8 Dos and Don’ts for SaaS Startups3 min read
Many SaaS startups make mistakes in their initial years of doing business, and that sets a foundation for how they continue to do business. Whether you’re a founder, sales leader, or product specialist – everybody makes mistakes. But if you’re equipped with the right knowledge from the get-go, those mistakes can be avoided, to an extent.
Christoph Janz, Partner at Point Nine Capital, and Nick Franklin, Founder & CEO of ChartMogul, shared eight do’s and don’ts for SaaS startups, on the SaaStock stage. Let’s get right into them…
Don’t give away your product too cheaply.
It’s natural for founders to downplay the quality and potential of their product, because you know all the shortcomings of your product better than anyone else. It’s probably a mistake which most SaaS founders make, especially those that are trying to sell to bigger customers.
DO try to increase your prices. Companies spend millions of dollars on software, so double your prices. You don’t have a lot to lose. But if it works out, and in many cases it does work out, it can completely transform your business.
Don’t assume growth will be the same after your first year of business.
Just because you’re growing at over 20% month-on-month in your first year of business, you won’t necessarily be able to do the same thing in your second year of business. You can have high percentage growth rates, of course. But you’re starting at a very low base.
DO base your forecasting on net MRR increase, instead of percentage growth rates, to help you think about what you really need to do to achieve continuous growth. What churn rate do you need to maintain? How many salespeople will you need to hire? Think about those things.
Don’t reinvent the wheel.
Don’t try to build tools and processes that already exist. Today, we live in a world where you have AWS for your infrastructure, Algolia for search, New Relic for application performance monitoring, Optimizely for A/B testing, Stripe for billing, and the list goes on.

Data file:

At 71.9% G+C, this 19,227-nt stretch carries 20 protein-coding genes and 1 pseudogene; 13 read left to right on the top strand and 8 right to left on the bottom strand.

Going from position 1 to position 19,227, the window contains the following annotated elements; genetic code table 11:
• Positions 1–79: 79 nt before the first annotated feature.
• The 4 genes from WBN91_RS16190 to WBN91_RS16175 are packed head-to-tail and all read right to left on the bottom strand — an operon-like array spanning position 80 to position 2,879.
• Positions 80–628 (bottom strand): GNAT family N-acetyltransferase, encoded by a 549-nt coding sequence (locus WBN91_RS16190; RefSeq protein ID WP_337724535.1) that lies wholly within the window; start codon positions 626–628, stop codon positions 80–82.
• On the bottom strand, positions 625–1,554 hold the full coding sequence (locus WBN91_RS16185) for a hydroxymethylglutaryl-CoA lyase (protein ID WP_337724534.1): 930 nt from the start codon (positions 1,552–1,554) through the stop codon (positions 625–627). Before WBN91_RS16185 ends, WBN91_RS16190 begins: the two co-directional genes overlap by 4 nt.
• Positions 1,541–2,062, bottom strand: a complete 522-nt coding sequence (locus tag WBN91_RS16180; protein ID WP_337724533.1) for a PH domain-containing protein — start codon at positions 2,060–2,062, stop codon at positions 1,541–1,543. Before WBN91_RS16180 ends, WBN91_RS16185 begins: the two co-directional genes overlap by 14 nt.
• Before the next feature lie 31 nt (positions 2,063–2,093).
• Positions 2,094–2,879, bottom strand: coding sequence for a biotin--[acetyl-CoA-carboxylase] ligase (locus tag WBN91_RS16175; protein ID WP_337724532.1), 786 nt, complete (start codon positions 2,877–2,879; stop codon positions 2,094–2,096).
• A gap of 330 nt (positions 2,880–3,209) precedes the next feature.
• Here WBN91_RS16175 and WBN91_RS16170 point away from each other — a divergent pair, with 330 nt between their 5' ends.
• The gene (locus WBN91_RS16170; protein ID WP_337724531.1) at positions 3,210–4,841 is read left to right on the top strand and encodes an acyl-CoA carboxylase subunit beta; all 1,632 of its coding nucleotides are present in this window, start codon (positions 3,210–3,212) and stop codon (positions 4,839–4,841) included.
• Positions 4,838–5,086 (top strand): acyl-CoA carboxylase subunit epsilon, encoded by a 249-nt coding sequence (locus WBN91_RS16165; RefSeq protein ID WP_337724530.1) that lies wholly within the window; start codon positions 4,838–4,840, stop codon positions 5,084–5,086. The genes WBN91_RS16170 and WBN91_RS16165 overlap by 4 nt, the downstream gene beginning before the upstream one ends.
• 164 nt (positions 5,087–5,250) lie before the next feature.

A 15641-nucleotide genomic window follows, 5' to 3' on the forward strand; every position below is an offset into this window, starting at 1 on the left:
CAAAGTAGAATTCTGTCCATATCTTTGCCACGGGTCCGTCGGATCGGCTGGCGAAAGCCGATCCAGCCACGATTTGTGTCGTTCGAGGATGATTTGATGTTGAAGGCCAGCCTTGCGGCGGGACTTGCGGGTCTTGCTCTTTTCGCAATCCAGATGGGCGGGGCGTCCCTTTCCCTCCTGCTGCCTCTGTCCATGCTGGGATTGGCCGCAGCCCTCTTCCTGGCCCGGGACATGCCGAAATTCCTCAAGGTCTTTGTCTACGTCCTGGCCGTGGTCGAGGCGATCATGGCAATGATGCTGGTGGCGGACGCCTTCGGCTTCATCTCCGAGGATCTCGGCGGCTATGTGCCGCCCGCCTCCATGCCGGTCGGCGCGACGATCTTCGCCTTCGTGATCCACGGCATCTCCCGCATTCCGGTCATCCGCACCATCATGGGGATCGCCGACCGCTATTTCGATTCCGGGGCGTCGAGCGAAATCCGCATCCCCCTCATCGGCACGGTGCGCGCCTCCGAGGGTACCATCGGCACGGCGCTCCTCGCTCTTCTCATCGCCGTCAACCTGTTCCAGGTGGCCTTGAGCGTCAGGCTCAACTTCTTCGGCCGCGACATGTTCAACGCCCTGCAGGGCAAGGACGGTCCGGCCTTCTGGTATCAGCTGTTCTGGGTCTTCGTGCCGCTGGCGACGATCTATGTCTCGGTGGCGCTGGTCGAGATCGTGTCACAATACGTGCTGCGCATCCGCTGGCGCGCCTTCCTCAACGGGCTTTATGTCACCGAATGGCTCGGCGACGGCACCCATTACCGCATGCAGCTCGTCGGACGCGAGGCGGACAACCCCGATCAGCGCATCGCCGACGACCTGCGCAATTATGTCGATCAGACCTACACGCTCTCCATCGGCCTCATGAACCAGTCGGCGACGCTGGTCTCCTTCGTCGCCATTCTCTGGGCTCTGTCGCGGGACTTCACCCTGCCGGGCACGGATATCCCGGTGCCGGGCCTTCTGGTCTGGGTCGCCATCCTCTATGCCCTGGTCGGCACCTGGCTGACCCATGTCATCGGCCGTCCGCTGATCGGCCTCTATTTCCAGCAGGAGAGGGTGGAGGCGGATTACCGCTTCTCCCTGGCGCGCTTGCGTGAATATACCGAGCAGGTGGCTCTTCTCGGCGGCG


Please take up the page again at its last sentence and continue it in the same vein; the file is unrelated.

DO leverage all these great tools and all the work that others have already done for you, so you can grow at a much faster rate. You can still innovate, but don’t reinvent the wheel.
Don’t mistake latent demand for product-market-fit.
The initial spike you get after launching your product can often be short-lived. The product often needs to evolve quite considerably post that initial traction, in order to be addressable to a wider market beyond those early adopters.
DO understand the market dynamics of your product and the market, and before your growth plateaus, evolve your product. Evolve until you’re ready to scale up, and invest in sales and marketing when your product is truly ready to scale up.
Those are the first four tips on what to do and what not to do when starting off a SaaS startup, from Christoph and Nick. Watch the full video on our YouTube channel, for the next four tips from the experts.
Sign up to our newsletter
LATEST | POSTS
SaaStock Local Talks #4: interview with Rafal Muszynski [Harmonizely]
SaaStock Local Talks are interviews we at Brainy Bees carry out with people who live and breathe SaaS. Over these virtual coffees, we’ll discuss everything SaaS related. The fourth interview features Rafal Muszynski, CEO of Harmonizely. You are Rafal Muszynski and you are… the founder at Harmonizely. I’m a software engineer with 10+ years of…
Product Market Fit, with Matt Lerner
Matt Lerner, Founder & CEO of Startup Core Strengths, is this week’s guest on The SaaS Revolution Show to share insights on product market fit (PMF). Learn: What you need to think about as a founder to get to product market fit Why you need to focus the entire team on getting good at attracting…
How to Price SaaS with Paul Lynch, Chargify
You don’t want anything getting in the way of attracting new customers, especially not price. Many businesses focus a lot of their time, resources and efforts around their marketing funnel, around their sales funnel, around their general organisational charts. Pricing, specifically to win within SaaS, is under-invested. There’s no one-size-fits-all approach to pricing, but there…